Methods, tools and results description

Load-insensitivity

  • Milestones
  • Methodology
  • Mesh stiffness results for 1 st semester
  • Final mesh stiffness results
  • Transmission error results for entire system

The investigation of mesh stiffness started from the creation of 3D geometry shown on Figure 3.1 in Kisssoft software. The model shown is taken from case study done by Shanmugasundaram as a preliminary model for estimating effects of tip relief and crowning on mesh stiffness variation. However, the mesh stiffness curve flattens slightly in the case of overlap contact ratio with tip relief that is more than 2.

Next, our study continues to examine the relationship between load variation and overlap web stiffness, with transverse and total 2 with/without tip relief (Table 3.3). Therefore, these results lead to the conclusion that the use of tip relief helps to reduce the fluctuations in web stiffness with increasing load. The next step was to observe the sensitivity of the mesh stiffness with the transverse contact ratio varying from 1.58 to 2.

In general, from inspection of this figure it can be concluded that increasing the helix angle has a positive effect on reducing the lattice stiffness fluctuations up to a certain degree. Therefore, this leads to the conclusion that the overlap contact ratio is more important than the transverse one for reducing the web stiffness fluctuations when it is close to or greater than 2. Although the transverse contact ratio increases up to 1.8 with the overlap 1.2, it produces the mesh stiffness curve with more fluctuation than the curve with transverse contact ratio 1 and overlap 2 (light blue curve).

An important finding along with using the latest version of KISSsoft was the importance of the transverse contact ratio under load for the mesh stiffness curve. As can be seen from Figure 3.7, the stiffness of the spur gear mesh is highly dependent on the load and is more specific on the loaded transverse contact ratio (TCR). Therefore, these results lead to the conclusion that tip relief does not change the theoretical TCR, however, it changes the loaded TCR and as a result the smoother web stiffness curve can be achieved at higher loads.

Each of them has its own effect on the mesh stiffness results, so each is studied separately. Therefore, using integer overlap contact ratio together with slightly less than integer transverse contact ratio under load yields nearly constant web stiffness curve while implementing torque topology with preload mechanism.

Figure 3.1 3D Geometry of preliminary model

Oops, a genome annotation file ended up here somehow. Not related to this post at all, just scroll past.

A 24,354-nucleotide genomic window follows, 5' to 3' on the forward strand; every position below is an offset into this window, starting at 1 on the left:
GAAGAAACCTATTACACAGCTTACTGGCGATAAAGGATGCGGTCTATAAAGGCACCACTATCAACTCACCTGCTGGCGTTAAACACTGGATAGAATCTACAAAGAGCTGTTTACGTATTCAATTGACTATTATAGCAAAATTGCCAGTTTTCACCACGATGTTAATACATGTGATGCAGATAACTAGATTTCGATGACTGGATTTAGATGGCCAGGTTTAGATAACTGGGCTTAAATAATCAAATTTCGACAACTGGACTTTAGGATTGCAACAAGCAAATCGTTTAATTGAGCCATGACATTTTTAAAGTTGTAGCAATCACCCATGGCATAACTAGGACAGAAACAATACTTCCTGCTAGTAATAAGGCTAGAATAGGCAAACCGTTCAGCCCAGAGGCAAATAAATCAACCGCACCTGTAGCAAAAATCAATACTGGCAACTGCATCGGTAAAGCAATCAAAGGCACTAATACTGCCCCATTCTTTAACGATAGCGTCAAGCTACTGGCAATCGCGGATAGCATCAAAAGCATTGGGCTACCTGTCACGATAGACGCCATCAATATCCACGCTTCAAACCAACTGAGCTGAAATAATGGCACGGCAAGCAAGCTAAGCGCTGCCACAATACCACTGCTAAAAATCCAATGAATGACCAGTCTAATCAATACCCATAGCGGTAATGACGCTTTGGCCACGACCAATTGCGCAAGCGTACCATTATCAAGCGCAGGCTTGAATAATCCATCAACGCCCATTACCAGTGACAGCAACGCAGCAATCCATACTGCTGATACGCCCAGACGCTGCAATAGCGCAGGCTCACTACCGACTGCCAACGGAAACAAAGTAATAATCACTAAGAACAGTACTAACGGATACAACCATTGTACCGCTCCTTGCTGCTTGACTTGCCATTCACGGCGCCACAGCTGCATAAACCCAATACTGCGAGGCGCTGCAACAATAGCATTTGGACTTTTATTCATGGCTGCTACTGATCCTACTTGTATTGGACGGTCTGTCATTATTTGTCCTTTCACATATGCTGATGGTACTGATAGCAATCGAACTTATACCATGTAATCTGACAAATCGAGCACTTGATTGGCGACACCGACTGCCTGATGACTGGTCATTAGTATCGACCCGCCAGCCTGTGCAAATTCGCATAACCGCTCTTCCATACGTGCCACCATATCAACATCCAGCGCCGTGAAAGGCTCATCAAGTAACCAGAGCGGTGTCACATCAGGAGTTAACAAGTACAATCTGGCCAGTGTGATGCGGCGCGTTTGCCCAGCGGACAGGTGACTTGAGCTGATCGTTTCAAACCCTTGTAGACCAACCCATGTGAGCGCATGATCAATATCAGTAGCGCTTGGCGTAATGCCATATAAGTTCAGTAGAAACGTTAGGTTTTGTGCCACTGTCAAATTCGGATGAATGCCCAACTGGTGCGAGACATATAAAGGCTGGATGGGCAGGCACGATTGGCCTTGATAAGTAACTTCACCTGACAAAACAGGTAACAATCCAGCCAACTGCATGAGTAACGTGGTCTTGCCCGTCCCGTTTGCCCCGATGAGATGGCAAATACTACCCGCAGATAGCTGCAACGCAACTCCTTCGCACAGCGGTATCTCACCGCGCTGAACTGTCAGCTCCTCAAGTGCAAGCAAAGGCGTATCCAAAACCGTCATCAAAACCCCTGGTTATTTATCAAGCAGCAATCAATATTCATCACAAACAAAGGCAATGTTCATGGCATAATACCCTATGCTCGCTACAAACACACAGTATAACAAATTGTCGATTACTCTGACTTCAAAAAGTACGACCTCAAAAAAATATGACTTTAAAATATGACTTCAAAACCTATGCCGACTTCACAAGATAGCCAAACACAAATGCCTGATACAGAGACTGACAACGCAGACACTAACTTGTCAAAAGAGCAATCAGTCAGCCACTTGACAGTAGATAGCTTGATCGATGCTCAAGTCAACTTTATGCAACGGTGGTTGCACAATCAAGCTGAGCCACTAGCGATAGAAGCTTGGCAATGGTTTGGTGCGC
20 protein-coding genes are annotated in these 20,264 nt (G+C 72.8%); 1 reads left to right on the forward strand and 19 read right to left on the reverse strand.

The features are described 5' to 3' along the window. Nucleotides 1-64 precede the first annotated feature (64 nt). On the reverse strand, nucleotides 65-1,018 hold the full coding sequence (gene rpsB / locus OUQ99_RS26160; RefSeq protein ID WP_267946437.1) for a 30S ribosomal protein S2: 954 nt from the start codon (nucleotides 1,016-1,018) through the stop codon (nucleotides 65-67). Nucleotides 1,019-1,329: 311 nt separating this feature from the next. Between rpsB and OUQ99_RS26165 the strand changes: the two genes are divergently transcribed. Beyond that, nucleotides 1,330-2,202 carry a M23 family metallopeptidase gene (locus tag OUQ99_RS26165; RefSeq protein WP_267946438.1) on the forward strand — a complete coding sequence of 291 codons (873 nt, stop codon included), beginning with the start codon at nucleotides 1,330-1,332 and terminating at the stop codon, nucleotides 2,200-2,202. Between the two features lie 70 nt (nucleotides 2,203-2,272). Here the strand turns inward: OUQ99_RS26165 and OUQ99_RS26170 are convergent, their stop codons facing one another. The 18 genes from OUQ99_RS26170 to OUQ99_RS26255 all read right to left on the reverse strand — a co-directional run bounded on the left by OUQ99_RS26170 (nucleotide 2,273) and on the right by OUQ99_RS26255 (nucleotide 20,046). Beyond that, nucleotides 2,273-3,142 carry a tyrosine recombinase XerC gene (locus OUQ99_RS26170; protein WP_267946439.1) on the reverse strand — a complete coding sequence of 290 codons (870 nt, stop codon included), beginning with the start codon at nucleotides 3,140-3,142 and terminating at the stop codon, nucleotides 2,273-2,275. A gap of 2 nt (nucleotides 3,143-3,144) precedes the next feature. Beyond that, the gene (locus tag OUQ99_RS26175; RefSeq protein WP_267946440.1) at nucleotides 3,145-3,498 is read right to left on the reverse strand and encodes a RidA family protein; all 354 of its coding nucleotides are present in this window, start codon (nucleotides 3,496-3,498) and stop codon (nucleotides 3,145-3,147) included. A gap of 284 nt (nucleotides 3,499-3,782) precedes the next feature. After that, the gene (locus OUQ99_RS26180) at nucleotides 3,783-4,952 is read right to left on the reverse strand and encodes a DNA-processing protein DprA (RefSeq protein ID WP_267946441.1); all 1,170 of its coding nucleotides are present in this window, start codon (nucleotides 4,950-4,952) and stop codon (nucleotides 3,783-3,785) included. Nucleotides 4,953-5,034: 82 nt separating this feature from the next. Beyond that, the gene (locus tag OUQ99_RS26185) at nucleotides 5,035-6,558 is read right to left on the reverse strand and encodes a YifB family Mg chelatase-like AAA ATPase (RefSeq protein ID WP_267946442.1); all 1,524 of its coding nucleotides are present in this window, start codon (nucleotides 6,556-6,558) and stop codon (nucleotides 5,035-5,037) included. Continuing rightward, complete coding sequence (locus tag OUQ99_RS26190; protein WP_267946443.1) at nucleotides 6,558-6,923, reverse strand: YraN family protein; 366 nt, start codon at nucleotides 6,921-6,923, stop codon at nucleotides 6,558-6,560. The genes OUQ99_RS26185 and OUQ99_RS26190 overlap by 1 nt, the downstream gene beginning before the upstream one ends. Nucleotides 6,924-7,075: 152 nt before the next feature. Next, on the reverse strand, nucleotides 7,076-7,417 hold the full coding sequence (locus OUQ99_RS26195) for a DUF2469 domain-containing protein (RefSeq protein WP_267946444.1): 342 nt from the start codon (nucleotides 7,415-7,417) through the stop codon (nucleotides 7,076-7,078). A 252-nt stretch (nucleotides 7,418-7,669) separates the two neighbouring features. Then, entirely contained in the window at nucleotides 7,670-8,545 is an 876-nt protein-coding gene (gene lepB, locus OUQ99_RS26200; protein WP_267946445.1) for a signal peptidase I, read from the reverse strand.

Figure 3.1 3D Geometry of preliminary model

Misalignment insensitivity

  • Milestones
  • Justification for use of static structural studies
  • Parameters
  • Model creation for finite element analysis
  • Milestone 1: parametric study of ordinary gears
  • Milestone 2: multicomponent pinion
  • Milestone 3: spoked pinion
  • Milestone 3: fragmented pinion

Since preload mechanism allows correction of actual load on teeth, it will allow to keep transmitted load constant and vary actual load by setting up angular displacement using actuator (Figure 3.12). For the part of the project related to gear misalignment, static structural studies were used to obtain the stress distribution patterns. This means that before any oscillation affects the performance of the gears in any way, stress is completely distributed.

As it turned out during the studies, two pairs of teeth in contact when gears interact with each other cause additional problems, because solving the fine mesh model generated in both pairs of teeth requires more resources in terms of RAM and productivity of the hardware. After that, contact surfaces of the engagement teeth were subjected to 3rd level mesh refinement, which made the mesh in that area finer. In the case of the sprockets with the spokes, additional mesh sizes of 15 mm were applied to the spokes closest to the contact tooth.

As the model was relieved of extra teeth, the orientation of the gears was fixed and the mesh was improved, a parametric study was carried out for regular gears. As can be seen, a noticeable difference in the stress distribution still exists, but it is far less dramatic than for misalignment of the same magnitude around the X-axis. The second milestone in the project was to create multi-component web for the gear and study its behavior.